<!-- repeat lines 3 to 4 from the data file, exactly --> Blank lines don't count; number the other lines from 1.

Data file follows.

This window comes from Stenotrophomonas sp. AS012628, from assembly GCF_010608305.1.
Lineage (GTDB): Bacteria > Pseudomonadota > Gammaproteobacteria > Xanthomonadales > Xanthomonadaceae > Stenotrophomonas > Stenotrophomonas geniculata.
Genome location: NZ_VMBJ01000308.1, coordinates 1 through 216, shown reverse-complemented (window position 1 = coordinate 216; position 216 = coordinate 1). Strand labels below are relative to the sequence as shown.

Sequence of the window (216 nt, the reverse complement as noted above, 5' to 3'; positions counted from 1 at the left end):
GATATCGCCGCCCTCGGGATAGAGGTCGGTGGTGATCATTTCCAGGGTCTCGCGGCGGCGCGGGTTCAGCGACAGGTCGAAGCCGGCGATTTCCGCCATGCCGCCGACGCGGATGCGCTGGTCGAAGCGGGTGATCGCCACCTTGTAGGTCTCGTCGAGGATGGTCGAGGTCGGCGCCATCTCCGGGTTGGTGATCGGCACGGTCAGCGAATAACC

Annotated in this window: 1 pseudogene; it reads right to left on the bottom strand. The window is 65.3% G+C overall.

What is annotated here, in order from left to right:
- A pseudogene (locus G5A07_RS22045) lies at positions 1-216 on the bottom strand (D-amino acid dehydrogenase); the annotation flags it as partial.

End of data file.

Genome location: NZ_VMBJ01000308.1, coordinates 1 through 216, shown reverse-complemented (window position 1 = coordinate 216; position 216 = coordinate 1). Strand labels below are relative to the sequence as shown.

Sequence of the window (216 nt, the reverse complement as noted above, 5' to 3'; positions counted from 1 at the left end):